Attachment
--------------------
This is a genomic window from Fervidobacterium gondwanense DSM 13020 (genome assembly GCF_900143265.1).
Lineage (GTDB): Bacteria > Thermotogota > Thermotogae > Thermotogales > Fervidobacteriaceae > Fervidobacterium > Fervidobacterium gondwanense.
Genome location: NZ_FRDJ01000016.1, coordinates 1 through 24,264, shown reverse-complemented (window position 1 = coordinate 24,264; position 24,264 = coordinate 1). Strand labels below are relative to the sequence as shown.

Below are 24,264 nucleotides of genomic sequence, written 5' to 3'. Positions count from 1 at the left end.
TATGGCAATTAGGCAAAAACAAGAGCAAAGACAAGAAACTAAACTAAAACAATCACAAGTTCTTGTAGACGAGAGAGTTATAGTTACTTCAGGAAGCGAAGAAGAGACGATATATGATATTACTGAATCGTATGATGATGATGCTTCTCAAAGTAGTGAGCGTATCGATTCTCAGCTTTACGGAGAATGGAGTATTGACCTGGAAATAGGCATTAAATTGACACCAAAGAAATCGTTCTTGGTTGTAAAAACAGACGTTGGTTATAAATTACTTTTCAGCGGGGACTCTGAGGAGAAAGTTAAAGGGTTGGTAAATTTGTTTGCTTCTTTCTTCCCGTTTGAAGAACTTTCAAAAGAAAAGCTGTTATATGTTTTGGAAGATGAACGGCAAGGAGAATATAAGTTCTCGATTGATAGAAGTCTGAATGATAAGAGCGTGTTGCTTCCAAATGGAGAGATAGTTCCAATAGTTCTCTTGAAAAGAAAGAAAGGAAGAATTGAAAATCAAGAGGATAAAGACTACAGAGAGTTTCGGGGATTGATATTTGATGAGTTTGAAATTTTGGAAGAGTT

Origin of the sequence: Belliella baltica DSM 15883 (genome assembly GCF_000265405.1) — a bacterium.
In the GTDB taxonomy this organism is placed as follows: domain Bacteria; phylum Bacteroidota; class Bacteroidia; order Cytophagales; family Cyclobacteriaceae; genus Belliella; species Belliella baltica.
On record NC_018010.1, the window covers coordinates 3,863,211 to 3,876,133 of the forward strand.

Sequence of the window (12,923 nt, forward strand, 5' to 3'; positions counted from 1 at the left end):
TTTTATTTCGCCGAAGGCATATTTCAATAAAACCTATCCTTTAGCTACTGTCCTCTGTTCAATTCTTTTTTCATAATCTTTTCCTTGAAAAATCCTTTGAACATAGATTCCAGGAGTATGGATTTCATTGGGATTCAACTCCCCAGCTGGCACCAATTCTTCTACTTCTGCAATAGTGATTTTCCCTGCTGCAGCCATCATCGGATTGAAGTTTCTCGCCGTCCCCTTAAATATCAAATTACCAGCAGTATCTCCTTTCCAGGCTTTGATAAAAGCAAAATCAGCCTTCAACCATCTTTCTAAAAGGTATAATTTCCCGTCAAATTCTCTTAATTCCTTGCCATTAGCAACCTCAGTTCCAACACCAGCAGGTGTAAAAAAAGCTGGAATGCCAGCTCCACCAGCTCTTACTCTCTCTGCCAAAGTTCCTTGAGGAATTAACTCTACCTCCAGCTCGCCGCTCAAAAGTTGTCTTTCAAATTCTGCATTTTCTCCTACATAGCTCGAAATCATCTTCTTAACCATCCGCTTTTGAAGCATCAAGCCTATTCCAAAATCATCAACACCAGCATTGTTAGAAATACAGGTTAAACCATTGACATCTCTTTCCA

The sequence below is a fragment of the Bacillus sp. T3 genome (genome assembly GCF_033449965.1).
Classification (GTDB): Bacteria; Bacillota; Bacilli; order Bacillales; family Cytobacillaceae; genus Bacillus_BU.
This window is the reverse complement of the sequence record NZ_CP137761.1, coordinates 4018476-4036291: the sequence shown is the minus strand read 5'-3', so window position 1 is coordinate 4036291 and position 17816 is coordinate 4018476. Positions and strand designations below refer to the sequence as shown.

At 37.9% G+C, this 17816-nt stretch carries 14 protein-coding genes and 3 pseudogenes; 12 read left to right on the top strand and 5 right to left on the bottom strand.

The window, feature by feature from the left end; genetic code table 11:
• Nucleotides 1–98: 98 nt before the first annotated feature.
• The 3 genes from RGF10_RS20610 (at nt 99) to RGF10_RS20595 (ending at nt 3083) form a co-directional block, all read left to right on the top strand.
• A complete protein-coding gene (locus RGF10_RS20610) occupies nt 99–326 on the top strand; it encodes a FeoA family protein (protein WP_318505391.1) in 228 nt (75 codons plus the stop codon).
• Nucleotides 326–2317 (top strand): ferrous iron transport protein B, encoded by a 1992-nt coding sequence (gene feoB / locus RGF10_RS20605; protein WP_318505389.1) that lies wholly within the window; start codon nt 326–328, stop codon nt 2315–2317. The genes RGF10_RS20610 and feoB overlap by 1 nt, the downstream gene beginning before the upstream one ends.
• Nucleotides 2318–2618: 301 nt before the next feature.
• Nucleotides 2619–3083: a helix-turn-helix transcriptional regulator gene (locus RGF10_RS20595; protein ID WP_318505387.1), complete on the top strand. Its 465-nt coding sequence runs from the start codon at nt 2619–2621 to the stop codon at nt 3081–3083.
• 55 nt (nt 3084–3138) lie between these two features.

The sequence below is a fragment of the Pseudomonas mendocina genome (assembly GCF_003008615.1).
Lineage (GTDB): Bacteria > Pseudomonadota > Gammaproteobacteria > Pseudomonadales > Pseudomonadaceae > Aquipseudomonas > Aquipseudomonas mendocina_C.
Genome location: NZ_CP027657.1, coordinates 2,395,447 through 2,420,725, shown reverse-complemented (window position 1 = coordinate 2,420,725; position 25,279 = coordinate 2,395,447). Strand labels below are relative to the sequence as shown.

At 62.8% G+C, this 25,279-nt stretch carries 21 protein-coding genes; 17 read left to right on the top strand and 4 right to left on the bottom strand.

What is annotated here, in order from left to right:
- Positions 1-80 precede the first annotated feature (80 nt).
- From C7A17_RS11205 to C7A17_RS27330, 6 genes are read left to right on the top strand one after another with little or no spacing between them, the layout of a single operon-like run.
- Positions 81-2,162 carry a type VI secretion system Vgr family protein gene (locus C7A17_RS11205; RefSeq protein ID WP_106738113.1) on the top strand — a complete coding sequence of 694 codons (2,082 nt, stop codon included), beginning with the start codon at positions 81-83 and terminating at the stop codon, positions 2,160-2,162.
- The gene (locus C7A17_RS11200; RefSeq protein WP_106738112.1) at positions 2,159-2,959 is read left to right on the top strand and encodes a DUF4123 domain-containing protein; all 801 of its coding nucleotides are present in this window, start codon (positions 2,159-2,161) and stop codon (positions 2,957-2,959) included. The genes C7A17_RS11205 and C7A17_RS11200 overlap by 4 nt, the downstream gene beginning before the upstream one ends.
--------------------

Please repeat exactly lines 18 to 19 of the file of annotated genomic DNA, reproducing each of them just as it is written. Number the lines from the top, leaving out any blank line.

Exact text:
• A complete protein-coding gene (locus RGF10_RS20610) occupies nt 99–326 on the top strand; it encodes a FeoA family protein (protein WP_318505391.1) in 228 nt (75 codons plus the stop codon).
• Nucleotides 326–2317 (top strand): ferrous iron transport protein B, encoded by a 1992-nt coding sequence (gene feoB / locus RGF10_RS20605; protein WP_318505389.1) that lies wholly within the window; start codon nt 326–328, stop codon nt 2315–2317. The genes RGF10_RS20610 and feoB overlap by 1 nt, the downstream gene beginning before the upstream one ends.